Breakthrough in Gaza as truce extended for two days
Gaza has been reduced to rubble by Israel's relentless attacks. Photo: Getty
The ceasefire in Gaza will hold for another two days after Israel and Hamas agreed to extend their truce which was due to expire on Tuesday (AEDT).
Under the agreement brokered by Qatar, 10 Israeli hostages will be released on each extra day and three times the number of Palestinian prisoners.
The original truce, which brought a reprieve from the bombardment in Gaza, was due to end on Tuesday (AEDT) with the fourth exchange of hostages and prisoners from each side.
However as the deadline loomed on the final day, there was a hitch as Hamas was preparing to hand over 11 Israelis.
The White House said Hamas had intended to release children without their mothers, but Israel insisted they be returned together.
The disagreement led to a delay in the exchange.
So far Hamas has returned 39 of 50 agreed hostages while Israel has freed 117 Palestinians from jail.
White House National Security spokesman John Kirby said the US would “hope to see the pause extended further”.
Earlier, Hamas was reported to be seeking a four-day extension while Israel wanted to take it day by day.
An Israeli official reiterated Israel’s position that it would agree to an extra day of truce for the release of each group of 10 hostages.
In exchange, three times the number of Palestinian prisoners would be released each time.
As truce negotiations were underway, emotional photos showed four-year-old Israeli-US hostage Avigail Idan being reunited with her family.
Avigail was orphaned when her parents were killed by Hamas on October 7 and she was captured after running to hide at a neighbour’s property.
The young girl was held in captivity before her release on Monday (AEDT) and has since been reunited with her aunt and grandmother in Israel.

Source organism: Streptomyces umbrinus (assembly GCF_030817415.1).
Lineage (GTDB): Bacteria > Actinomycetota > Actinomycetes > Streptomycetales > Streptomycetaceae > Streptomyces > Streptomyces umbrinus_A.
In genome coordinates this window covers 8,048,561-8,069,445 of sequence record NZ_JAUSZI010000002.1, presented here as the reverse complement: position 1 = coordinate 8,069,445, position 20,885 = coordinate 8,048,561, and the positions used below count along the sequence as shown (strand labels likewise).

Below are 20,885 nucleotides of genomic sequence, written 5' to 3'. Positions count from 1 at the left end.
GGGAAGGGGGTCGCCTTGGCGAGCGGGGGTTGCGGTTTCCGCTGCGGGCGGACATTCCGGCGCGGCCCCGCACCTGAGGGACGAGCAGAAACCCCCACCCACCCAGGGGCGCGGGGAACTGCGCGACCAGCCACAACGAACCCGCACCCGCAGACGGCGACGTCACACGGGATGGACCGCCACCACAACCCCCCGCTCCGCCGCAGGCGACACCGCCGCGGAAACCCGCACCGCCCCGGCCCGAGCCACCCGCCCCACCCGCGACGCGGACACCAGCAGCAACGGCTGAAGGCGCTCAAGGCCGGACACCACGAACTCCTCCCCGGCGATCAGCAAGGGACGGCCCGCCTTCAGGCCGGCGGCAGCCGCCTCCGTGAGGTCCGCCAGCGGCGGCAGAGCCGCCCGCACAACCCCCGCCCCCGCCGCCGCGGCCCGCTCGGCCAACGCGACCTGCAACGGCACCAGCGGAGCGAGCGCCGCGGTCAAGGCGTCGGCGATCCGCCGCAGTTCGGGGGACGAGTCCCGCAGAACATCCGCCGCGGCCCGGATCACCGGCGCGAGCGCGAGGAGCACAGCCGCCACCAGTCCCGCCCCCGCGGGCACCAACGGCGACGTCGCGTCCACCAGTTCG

Her grandfather, Carmel Edan, told Reuters he “simply could not believe” she had been returned, thanking US President Joe Biden “for all the help he’s offered us.”
Omar Abdullah Al Hajj, 17, one of the detainees released on the weekend, told Reuters he had been kept in the dark about what was happening in the outside world.
“I can’t believe I’m free now but my joy is incomplete because we still have our brothers who remain in prison, and then there is all the news about Gaza that I am having to learn about now,” said Al Hajj, who Israel’s justice ministry accused of belonging to the Islamic Jihad militant group and posing an security threat.
Orphaned Avigail Idan, 4, is reunited with her family (left) while a Palestinian boy is embraced after his release (right). Photo: Israeli PM’s office/Getty
The truce agreed last week was the first halt in fighting in the seven weeks since Hamas attacked Israel, killing 1200 people and taking about 240 hostages back into Gaza.
In response to that attack, Israel has bombarded the enclave and mounted a ground offensive in the north.
About 14,800 Palestinians have been killed, Gaza health authorities say, and hundreds of thousands displaced.
Wide areas of the Hamas-ruled enclave have been flattened by Israeli air strikes and artillery bombardments, and a humanitarian crisis has unfolded as supplies of food, fuel, drinking water and medicine run out.
Under the terms of the current deal, Hamas is due to release in total 50 Israeli women and children held hostage in Gaza.
There is no limit in the deal on the number of foreigners it can release.
Israeli Prime Minister Benjamin Netanyahu’s office said that once the truce ends, “we will return with full force to achieve our goals: the elimination of Hamas; ensuring that Gaza does not return to what it was; and of course the release of all our hostages”.
Palestinians in Gaza said they were praying for an extension of the truce.
Some were visiting homes reduced to rubble by weeks of intensive Israeli bombardment while others queued for flour and other essential aid being delivered by the United Nations’ relief agency UNRWA.
UNRWA was awaiting Israeli clearance on Monday to send aid trucks and ambulances into northern Gaza.
“Too many people have lost their lives, too many people have lost their houses, so we welcome this ceasefire. We hope that this ceasefire is extended,” Thomas White, the director of UNRWA affairs, told Reuters.